on the money
On protocol: Stripe has partnered with Twitter to start allowing creators to get paid in crypto. Payments will take place on the Polygon network, and creators will initially be paid in USDC, with plans to add support for other types of crypto in the future.
Silk Road’s Ross Ulbricht will not have to pay any compensation. The creator of the drug market on the dark web made a deal with the feds to clear its $183 million bill with a $3 billion stash of official bitcoins seized from the hacker who stole them from Silk Road. Getting Ulbricht to relinquish any ownership of bitcoin helped the government claim them.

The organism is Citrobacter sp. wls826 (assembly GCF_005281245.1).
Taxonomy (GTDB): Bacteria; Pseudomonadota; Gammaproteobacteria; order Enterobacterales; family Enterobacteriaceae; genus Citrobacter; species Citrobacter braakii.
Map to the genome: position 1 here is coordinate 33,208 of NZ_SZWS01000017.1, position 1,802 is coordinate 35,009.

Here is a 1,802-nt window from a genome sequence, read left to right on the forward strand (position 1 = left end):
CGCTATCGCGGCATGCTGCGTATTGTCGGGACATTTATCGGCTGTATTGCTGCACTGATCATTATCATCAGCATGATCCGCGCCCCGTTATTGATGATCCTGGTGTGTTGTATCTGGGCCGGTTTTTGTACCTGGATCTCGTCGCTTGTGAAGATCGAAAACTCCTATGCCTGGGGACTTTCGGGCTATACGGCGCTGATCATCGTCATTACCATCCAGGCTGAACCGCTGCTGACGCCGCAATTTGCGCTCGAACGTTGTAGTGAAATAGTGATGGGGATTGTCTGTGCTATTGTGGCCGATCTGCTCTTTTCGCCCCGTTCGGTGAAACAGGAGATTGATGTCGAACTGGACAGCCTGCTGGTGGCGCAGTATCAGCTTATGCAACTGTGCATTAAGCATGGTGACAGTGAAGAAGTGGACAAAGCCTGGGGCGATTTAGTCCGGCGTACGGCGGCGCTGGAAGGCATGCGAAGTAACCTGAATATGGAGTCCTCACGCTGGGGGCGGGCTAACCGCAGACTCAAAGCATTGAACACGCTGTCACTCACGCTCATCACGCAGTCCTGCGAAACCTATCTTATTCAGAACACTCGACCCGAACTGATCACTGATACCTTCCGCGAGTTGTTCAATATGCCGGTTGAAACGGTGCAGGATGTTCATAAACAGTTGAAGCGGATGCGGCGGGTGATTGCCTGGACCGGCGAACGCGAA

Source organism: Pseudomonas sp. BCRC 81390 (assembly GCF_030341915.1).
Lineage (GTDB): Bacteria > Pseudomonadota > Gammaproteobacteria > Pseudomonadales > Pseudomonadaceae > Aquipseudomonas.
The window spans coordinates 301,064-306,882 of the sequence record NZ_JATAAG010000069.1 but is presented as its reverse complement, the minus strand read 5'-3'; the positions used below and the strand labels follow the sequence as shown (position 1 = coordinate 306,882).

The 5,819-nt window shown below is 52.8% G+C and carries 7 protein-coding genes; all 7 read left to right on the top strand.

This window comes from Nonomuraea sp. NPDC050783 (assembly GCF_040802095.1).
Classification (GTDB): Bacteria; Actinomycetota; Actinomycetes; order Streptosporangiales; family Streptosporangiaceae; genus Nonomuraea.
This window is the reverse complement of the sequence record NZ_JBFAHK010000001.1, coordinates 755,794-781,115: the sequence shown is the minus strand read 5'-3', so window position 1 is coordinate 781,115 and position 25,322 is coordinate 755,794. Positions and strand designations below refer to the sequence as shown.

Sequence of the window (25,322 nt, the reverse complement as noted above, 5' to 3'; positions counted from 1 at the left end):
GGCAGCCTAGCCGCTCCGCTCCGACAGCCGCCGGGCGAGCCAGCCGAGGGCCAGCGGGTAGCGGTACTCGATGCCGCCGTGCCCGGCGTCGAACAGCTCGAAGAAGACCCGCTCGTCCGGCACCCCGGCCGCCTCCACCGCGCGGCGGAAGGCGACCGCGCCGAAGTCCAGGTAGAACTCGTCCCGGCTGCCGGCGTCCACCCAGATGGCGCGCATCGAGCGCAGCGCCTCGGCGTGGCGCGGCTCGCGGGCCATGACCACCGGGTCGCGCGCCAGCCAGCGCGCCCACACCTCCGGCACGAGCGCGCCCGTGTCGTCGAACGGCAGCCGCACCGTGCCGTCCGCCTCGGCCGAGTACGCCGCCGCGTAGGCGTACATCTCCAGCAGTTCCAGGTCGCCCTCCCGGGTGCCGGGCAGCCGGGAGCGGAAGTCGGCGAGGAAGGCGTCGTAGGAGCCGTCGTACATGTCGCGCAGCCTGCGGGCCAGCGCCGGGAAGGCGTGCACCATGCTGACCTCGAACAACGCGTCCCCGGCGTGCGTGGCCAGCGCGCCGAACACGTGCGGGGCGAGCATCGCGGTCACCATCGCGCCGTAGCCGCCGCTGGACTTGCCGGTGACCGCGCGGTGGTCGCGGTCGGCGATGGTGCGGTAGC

Binance has reportedly recovered $5.8 million related to the Axie Infinity hack. CEO Changpeng Zhao mentioned some of the stolen coins were moved by hackers to more than 86 Binance accounts, from which the company recovered the funds.
Additionally, the US Treasury has sanctioned three other Ethereum addresses linked to the hack. The Office of Foreign Assets Control added three addresses to its list of Specially Designated Nationals, all of which were previously flagged as being linked to the Axie Infinity hack.
Ukraine’s central bank has banned the purchase of crypto with its national fiat currency. the additional measures on “cash-like transactions”, which include the purchase of virtual assets, were put in place to “prevent unproductive capital outflows”, the bank said. Individuals can still buy crypto with foreign currency at a cap of 100,000 hryvnia or $3,400 per month.
The Celsius Network warns customers that the CEL token could pose “regulatory risks”. The Crypto Lending Company update its “Risk Disclosure” page, adding “regulatory risks” to its list of risks the CEL rewards token may face.